Undergraduate study - 2023 entry
Open to the world

BSc Biological Sciences (Plant Science)

UCAS code: C200

Duration: 4 years

Delivery: Full-time

School: Biological Sciences

College: Science and Engineering

Study abroad

Introducing BSc Biological Sciences (Plant Science)

Whether your interests are in pure or applied science and whether you prefer to work at the environmental, organismal or molecular level, now is an exciting time to be a plant scientist.

As well as conserving biodiversity, we need to develop sustainable systems of plant production to secure supplies of food, fibre and industrial feedstock. In addition, bioenergy and synthetic biology are rapidly expanding areas within which Plant Science is at the forefront.

Areas of study

You will investigate how plants:

  • grow and develop
  • respond to and interact with their environment
  • evolve and diversify
  • are used

Why Edinburgh?

We have a strong international reputation for plant science research and offer many research opportunities. This ranges from fundamental topics, such as how plants sense time, to applied studies on the future of food production and the biotechnological use of plants as vaccines.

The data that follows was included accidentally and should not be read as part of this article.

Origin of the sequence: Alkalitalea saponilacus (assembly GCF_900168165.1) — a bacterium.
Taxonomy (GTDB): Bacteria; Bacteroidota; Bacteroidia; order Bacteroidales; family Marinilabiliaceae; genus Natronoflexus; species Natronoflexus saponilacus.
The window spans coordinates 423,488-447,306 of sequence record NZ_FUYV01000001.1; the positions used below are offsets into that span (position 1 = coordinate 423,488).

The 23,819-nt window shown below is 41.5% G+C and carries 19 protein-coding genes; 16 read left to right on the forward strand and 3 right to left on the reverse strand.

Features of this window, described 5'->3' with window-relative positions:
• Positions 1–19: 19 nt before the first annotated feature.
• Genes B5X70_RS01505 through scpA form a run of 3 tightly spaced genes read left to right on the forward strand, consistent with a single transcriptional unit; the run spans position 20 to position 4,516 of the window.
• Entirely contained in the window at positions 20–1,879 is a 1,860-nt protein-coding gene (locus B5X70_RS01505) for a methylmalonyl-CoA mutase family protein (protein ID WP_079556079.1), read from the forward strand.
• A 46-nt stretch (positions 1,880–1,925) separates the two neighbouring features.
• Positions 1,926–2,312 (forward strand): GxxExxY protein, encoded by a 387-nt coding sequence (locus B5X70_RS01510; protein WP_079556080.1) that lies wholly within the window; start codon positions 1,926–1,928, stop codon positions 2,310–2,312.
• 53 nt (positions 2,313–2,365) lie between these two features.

We study plants ranging from single-celled algae, to liverworts, snapdragons and crop plants to answer a wide variety of biological questions.

There is close collaboration with the Royal Botanic Garden Edinburgh. Your final year project can be based there, or at one of the many plant research institutes in the area.

Flexibility

Biological Sciences explores the study of living organisms, covering everything from the interactions of animals in their environment to how genes are expressed.

We offer 12 different biological sciences subject areas, including plant science. Regardless of your initial application choice, you will have the opportunity to explore aspects of each of our programmes in the early years and choose to specialise in whichever one interests you.

Year 1

All biological sciences students study the same core courses in Year 1. These courses provide a broad foundation in biology, practical and analytical skills.